More subscribers, networks with better coverage and devices that can be used in more countries are converging to make LTE roaming a more viable proposition, with some operators already offering such services on a limited scale and more on the way.
“We were at Mobile World Congress last month and members of our executive team and our global roaming team were there actively seeking roaming partners, so that we can offer our customers 4G LTE when they are traveling and also offer customers of other providers overseas the option to roam on our network,” said Tom Pica, executive director of corporate communications at Verizon Wireless.
The first fruits of those deliberations will come in early 2014, when Verizon will start offering its subscribers “LTE roaming in several countries, including Canada,” according to Pica, who is convinced the operator’s subscribers want that service.
Across the Atlantic, TeliaSonera became the first to offer LTE roaming in Europe last month, allowing its users in Denmark to access LTE when visiting Sweden. The next step will be to add more countries where it has its own networks, but roaming deals with other operators are also being worked on.
“I wouldn’t be surprised if we are ready to roam with an external operator this year,” said Tommy Ljunggren, vice president of System Development at TeliaSonera’s Mobility Services.
Both Telstra, which is based in Australia, and TeliaSonera are charging the same for LTE and 3G roaming. The Australian operator announced a deal with its subsidiary CSL in Hong Kong earlier this year, and is working on similar agreements with operators in other countries, it said.
The spectrum bands supported by smartphones, tablets and USB modems determine the countries in which users can roam, assuming agreements between operators are in place. Smartphones like the Samsung Galaxy S4 and Sony Xperia Z are leading the way by implementing up to six LTE bands.
The most commonly used frequencies today are 1800MHz and 2600MHz, which provide coverage in about 80 percent of the countries where commercial LTE services are available, according to Alan Hadden, president at industry organization GSA (Global mobile Suppliers Association). That includes Europe, parts of Africa, Asia and South America.
Those two bands will be supported by the European LTE version of the Galaxy S4, which can also access LTE networks on the 800MHz, 850MHz, 900MHz and 2100MHz bands, Vodafone, Orange and TeliaSonera confirmed. The Xperia Z has the same band configuration, according to Sony Mobile’s website. The addition of those four bands provides better coverage in mainly Europe and Asia, including Japan and South Korea. The 800MHz band will play an important role in Europe, because of the good coverage characteristics it offers, Ljunggren said.
That still leaves the U.S., which is high on any operator’s list of countries for LTE roaming, but offering the service isn’t so straightforward. That’s because U.S. operators such as Verizon and AT&T Mobility use different parts of the 700MHz band, which offers superior coverage and is therefore the best alternative when roaming. The short-term answer is for the European and Asian operators to choose which U.S. operator to align with, Hadden and Ljunggren agreed.
“That is a choice an operator can make, but more importantly it is a choice that device manufacturers will make,” Ljunggren said, and added that phones will still have roaming service using 3G.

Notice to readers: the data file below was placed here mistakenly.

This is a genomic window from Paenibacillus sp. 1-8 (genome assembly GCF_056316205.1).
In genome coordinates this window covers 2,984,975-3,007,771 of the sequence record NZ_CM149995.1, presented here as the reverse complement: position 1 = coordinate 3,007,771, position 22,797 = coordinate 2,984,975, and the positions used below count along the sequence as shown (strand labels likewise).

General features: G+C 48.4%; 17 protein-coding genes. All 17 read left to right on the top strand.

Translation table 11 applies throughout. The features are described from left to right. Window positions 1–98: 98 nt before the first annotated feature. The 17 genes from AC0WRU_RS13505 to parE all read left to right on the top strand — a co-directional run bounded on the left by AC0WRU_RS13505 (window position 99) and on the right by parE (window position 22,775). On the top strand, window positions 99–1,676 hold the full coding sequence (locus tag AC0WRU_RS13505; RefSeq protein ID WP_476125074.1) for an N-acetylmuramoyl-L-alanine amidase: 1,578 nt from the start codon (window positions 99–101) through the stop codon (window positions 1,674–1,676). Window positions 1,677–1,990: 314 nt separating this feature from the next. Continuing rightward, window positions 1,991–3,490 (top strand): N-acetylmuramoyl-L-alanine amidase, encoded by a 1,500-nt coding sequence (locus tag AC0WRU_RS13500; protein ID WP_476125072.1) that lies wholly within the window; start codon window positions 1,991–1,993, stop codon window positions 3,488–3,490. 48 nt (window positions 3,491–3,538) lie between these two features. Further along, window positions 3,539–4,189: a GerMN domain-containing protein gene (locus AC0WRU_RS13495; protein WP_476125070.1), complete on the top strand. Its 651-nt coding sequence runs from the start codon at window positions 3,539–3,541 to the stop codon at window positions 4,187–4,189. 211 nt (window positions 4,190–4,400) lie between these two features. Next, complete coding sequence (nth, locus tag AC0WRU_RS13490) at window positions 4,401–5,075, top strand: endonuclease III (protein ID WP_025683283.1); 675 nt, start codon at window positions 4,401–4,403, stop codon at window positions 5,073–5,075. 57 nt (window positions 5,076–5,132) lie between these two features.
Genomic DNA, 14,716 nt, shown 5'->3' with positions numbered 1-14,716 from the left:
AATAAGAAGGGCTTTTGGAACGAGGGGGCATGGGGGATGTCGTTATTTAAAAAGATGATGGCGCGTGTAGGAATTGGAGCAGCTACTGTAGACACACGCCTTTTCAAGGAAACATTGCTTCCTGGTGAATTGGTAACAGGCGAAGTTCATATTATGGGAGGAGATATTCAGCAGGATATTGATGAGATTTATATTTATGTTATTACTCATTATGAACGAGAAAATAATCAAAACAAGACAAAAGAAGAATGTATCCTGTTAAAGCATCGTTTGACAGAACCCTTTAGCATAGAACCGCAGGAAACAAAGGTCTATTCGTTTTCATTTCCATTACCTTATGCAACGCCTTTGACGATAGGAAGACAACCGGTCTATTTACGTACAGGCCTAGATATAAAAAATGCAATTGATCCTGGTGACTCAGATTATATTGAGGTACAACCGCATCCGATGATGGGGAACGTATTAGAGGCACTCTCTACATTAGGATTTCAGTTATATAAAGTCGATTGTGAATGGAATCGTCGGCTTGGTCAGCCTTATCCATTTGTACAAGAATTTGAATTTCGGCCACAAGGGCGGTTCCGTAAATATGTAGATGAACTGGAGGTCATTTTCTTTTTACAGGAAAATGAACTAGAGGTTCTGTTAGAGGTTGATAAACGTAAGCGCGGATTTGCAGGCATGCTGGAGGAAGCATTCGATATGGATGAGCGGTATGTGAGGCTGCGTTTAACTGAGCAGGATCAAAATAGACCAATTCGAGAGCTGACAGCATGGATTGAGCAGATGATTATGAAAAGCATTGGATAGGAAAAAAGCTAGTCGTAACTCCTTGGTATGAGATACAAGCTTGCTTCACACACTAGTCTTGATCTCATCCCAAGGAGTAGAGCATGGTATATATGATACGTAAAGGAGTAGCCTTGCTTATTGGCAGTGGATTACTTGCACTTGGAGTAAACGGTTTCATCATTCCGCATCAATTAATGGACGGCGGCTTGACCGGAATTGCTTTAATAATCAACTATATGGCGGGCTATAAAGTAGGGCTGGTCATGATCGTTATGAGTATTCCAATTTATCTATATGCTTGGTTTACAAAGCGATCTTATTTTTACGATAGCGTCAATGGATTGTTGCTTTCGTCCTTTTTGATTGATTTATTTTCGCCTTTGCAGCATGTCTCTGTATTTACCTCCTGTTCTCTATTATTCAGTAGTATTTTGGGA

In addition to 700MHz, devices that have implemented AWS spectrum (1700MHz and 2100MHz) will also be able to access LTE in the U.S. Where U.S. consumers will have roaming service, other than in Canada, remains to be seen. Verizon will introduce products when the time is right, according to Pica, who wasn’t willing to elaborate about what bands its version of the Galaxy S4 will handle.
Enabling data roaming on LTE, which includes implementing signaling protocol Diameter, hasn’t been easy, according to Martin Guilfoyle, vice president of new products and R&D at Syniverse Technologies.
Operators that want to offer LTE roaming can either connect directly with each other or turn to an intermediary like Syniverse and connect to multiple other operators via their platform. Guilfoyle has been working on this for close to three years, and last year really culminated in a trial and proof-of-concept that has now been turned into a production environment.
“It hasn’t been a trivial task; it took a lot of planning,” Guilfoyle said.
The current situation reminds him of when GSM was rolled out in the beginning of the ’90s.
“There were pockets of roaming, and then all of a sudden everybody and their cousin wanted to have a roaming agreement with everybody,” Guilfoyle said.
For operators, offering LTE roaming comes with both potential risks and rewards. That services have been slow to materialize has more to do with commercial considerations rather than network complexities, according to Mark Newman, chief research officer at Informa Telecoms & Media.
“Operators are concerned that if they don’t get the retail pricing structure right, LTE roaming could end up cannibalizing their revenue from voice and SMS roaming,” Newman said.
One threat is from users switching to services like Skype, WhatsApp and iMessage, which are already putting pressure on operator revenue, and will work even better on LTE with its superior performance.
“It is up to us to offer services that are so good users won’t want to do that,” Ljunggren said.
Operators also want to get their hands on data revenue that is lost when subscribers travel abroad and connect using local Wi-Fi networks.
“Today business users spend a lot of money on Wi-Fi connectivity in hotels and at airports when roaming abroad, and operators should really [be able] to capture that revenue,” Newman said.